Stephen King's 'Revival' Becoming A Movie From 'Doctor Sleep' Filmmaker Mike Flanagan

Mike Flanagan already had a hand in two different, but excellent, Stephen King movies, and now he's going for a hat trick. The Gerald's Game and Doctor Sleep director is signed on to write and possibly direct Revival, based on King's novel of the same name. Flanagan will once again work with longtime producer Trevor Macy, with the project set-up at Warner Bros.THR has the scoop on the Revival movie, which will have Doctor Sleep team Mike Flanagan and Trevor Macy tackling Stephen King work again. Flanagan is writing the script with an option to direct while Macy will produce via their Intrepid Pictures, with Warner Bros. distributing. I have to say I'm glad that Warners is still down for Flanagan to work in the world of King, even after Doctor Sleep underperformed at the box office.Revival is one of King's later books – it was published in 2014. And as far as the horror author's 21st-century work goes, it's definitely one of the best of the bunch. The story is inspired in part by Frankenstein, but it's meant to be a version of Frankenstein as seen through the eyes of an outsider looking in. Here's the synopsis:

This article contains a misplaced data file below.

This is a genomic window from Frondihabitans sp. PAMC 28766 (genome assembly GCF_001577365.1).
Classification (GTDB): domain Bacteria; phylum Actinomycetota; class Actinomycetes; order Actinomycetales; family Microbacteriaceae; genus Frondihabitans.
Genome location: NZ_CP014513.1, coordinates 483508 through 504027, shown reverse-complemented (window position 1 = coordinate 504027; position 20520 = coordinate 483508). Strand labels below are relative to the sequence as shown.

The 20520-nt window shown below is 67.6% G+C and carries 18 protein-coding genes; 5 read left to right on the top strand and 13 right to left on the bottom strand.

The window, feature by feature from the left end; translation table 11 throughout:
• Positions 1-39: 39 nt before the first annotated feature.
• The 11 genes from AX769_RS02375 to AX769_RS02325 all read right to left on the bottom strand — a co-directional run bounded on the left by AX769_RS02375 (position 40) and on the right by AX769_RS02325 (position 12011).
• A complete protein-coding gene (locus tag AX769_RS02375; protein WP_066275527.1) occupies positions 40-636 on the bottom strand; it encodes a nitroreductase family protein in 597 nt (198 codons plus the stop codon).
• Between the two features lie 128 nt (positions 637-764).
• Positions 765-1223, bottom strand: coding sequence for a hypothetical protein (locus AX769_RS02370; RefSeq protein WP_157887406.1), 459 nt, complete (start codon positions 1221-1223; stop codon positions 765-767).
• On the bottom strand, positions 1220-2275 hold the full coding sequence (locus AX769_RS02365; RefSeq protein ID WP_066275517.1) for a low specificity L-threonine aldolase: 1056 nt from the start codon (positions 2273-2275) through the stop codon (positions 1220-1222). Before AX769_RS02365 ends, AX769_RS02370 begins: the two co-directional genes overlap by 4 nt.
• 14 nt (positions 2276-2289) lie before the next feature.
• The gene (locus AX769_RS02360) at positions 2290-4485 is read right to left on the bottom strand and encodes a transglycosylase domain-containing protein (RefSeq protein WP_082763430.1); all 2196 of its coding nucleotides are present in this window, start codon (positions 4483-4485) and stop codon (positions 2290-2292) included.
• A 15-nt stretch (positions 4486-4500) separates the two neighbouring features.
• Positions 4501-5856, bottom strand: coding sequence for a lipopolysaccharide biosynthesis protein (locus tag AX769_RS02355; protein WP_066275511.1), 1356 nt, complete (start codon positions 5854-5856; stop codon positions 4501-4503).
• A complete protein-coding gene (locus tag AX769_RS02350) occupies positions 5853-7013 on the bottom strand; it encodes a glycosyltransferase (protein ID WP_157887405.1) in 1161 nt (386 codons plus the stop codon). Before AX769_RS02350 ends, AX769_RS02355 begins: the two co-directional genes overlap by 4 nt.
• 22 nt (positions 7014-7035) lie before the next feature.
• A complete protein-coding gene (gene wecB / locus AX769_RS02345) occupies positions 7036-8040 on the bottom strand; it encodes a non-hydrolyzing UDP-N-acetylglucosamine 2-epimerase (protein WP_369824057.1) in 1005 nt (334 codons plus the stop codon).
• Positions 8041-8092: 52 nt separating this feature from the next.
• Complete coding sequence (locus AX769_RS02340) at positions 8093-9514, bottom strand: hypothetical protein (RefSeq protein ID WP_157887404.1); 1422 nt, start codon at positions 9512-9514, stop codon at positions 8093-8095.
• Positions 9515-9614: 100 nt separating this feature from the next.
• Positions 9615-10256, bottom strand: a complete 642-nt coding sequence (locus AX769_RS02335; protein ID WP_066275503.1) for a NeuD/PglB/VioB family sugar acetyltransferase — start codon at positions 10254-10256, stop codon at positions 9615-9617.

The new minister came to Harlow, Maine, when Jamie Morton was a boy doing battle with his toy army men on the front lawn. The young Reverend Charles Jacobs and his beautiful wife brought new life to the local church and captivated their congregation. But with Jamie, he shares a secret obsession—a draw so powerful, it would have profound consequences five decades after the shattering tragedy that turned the preacher against God, and long after his final, scathing sermon. Now Jamie, a nomadic rock guitarist hooked on heroin, meets Charles Jacobs again. And when their bond becomes a pact beyond even the Devil's devising, Jamie discovers that the word revival has many meanings...

A large chunk of Revival is actually more of a drama than a horror film, as it follows Jamie Morton from boyhood to adulthood, and focuses on his various personal tragedies and demons. However, the third act of the book kicks into full-blown horror territory, and goes to some extremely disturbing places. I'm a huge King fan, and I don't rattle easily, but I'll admit the final section of Revival gave me the creeps.

I've been a fan of Flanagan's for years, and while Doctor Sleep wasn't a smash hit, I thought it was a damn fine adaptation of King's book. A potential film version of Revival has been knocking around for a few years, with Josh Boone – who is making a remake of King's The Stand for CBS All Access – attached to make the film. No offense to Boone, but I'm much happier this project is now in Flanagan's hands.